Wednesday, August 31, 2016

What will come...

One of the things that I would never have guessed about living with chronic illness is that medications you depend on can be discontinued.  I have experienced this three times now.  SIGH.

Tomorrow, I will be starting a new brand of hormones.  Given that I have had negative results with previous changes, I am rather worried about that change.  I mean, when the hormones are not doing their job balancing me ... and I slip back into that insensible darkness ... I am not aware of what is happening.  That is particularly frightening for me.

If I had known that I would no longer be able to get the medication I was taking, I would not have embarked on trying to change the brand of theanine.  My plan was to take the cheaper version for two weeks and then switch back to the Thorne Research for two weeks to see what I notice.  Again, though, with that, I might not be able to fully recognize the effectiveness of a drug change.  SIGH.

Certainly there are drugs that are available for years.  But where the marketplace affects the bottom line, manufacturers can cease production for financial reasons, not patient reactions.  The first hormone I was one was Loestrin.  That was pulled after it went generic.  Larin is one of those generics. I have been unable to discover why it was pulled.

The thing about medications that some folk (even doctors) do not understand is that the inactive ingredients can affect the body as well.  That is why, for example, Larin worked well for me, but Junel did not.  The same with Minestrin, the brand replacement for Loestrin (the formula was changed to dissolvable).

On the dysautonomia forums, one of the most frequent posts is the category of medications.  Basically, the one posting has either been prescribed a medication and wants to know about side effects or is in search of a medication to help a certain symptom.  The problem with this is that medications will affect folk differently.  Take ibuprofen.  That makes my mother's stomach terribly upset, but I have no problems with it at all.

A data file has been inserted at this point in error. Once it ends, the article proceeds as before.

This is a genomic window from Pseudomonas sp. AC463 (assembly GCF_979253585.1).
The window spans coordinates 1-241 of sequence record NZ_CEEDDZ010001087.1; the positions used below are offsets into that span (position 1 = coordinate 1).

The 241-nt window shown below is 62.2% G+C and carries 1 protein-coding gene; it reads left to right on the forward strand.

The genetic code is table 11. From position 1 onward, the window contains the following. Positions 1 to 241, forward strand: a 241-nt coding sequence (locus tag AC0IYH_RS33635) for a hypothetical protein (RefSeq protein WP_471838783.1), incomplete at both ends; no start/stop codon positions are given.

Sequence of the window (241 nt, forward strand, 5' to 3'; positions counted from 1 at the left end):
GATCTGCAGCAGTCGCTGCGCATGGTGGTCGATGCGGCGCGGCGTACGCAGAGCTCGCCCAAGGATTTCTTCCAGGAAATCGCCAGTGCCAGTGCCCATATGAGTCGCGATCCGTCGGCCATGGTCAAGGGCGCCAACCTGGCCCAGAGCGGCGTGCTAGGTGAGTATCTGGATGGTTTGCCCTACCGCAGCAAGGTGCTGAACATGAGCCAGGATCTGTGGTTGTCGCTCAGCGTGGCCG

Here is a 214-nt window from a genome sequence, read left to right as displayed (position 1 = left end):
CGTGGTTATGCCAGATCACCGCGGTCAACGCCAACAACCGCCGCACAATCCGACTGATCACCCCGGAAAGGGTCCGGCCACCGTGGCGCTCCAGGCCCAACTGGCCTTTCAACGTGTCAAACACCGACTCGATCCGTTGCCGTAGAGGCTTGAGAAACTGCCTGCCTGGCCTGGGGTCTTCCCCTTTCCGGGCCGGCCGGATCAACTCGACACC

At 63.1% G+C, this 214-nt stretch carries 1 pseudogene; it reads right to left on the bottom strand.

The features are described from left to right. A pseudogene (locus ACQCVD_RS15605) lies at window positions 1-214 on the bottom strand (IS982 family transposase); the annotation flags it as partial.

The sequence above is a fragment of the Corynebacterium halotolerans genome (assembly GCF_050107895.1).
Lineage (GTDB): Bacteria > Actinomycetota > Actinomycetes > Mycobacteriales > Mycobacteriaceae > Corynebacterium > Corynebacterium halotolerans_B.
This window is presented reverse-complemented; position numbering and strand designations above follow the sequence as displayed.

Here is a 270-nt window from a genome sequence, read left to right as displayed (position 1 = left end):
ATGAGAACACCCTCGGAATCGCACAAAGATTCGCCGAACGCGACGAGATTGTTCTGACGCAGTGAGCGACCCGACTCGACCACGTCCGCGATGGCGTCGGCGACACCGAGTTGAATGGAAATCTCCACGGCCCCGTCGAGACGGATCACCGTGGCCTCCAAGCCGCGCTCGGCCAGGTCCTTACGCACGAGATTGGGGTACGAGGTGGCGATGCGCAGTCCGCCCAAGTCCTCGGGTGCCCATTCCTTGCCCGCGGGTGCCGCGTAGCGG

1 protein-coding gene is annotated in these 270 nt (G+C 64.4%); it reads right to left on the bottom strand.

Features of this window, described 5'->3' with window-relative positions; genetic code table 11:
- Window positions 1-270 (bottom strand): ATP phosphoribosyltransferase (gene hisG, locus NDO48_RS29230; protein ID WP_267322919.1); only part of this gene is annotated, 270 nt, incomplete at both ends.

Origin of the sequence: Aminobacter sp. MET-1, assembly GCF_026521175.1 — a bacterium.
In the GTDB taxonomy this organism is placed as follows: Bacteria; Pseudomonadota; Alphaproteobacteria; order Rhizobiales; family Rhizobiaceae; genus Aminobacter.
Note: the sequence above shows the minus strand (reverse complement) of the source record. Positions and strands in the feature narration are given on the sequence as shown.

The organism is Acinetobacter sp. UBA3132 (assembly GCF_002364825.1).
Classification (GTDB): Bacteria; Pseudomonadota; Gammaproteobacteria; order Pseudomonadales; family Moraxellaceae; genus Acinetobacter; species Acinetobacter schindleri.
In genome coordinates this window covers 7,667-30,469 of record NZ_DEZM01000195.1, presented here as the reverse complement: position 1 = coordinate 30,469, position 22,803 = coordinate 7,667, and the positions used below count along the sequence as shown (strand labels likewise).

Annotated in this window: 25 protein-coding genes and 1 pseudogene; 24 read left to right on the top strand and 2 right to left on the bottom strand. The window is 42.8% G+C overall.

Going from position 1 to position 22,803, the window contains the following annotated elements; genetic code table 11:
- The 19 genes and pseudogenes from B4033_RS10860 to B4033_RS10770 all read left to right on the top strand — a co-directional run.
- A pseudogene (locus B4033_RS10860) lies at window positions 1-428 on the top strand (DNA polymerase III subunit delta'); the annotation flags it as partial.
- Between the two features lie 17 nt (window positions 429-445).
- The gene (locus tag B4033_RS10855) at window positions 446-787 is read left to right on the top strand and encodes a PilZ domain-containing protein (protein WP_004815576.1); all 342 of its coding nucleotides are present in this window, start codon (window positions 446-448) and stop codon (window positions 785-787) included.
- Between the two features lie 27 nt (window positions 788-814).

The other problem is that much of the treatment of dysauotomia, like many chronic illnesses, is done through off-lable drug use.  That is to say, medications are prescribed specifically for their side effects rather than for the intended purpose of the drug.  Take theophylline.  That is an old school asthma drug.  I took it because it artificially raises heart rate, especially in high doses.  I was taking it to treat the bradycardia.  Now, I have a pacemaker.

Then there is the issue of interactions.  When you are taking so many medications and supplements, all those drugs have to play nice with each other.  Take Topamax.  It had a conflict with theophylline so severe that I ended up in the hospital with tachycardia.  The neurologist who prescribed it had a list of my medications and knew I was taking theophylline and prescribed it anyway.  Theophylline, being old school, was not well-known.

It might seem so logical, to consider interactions, but it is easier to count on others to catch them rather than to constantly check how well what you are taking plays with others.  It is also common sense to consider that how you are affected by a drug will differ from others because you are different, but it is easier to focus on common benefits.  To cling to the stories of help posted by others taking the same medication.

The thing about dysautonomia is that, although there are common symptoms, not everyone will have those symptoms.  In truth, the commonality is that they have to do with autonomic function in your body.  But what side effect I desire might be very different from the side effect another with dysautonomia needs, even another with NCS.  It can be rather maddening.

Maybe a carousal is not the best metaphor.  Back when I went to Six Flags as a child, there was this ride that had individual pieces that spun in a circle even as the entire base of the ride tilted and spun.  So, you were spinning in two different ways and going up and down, as well.  Sickening madness.

What will come of this change?
Will I be aware?
Will I stay safe?

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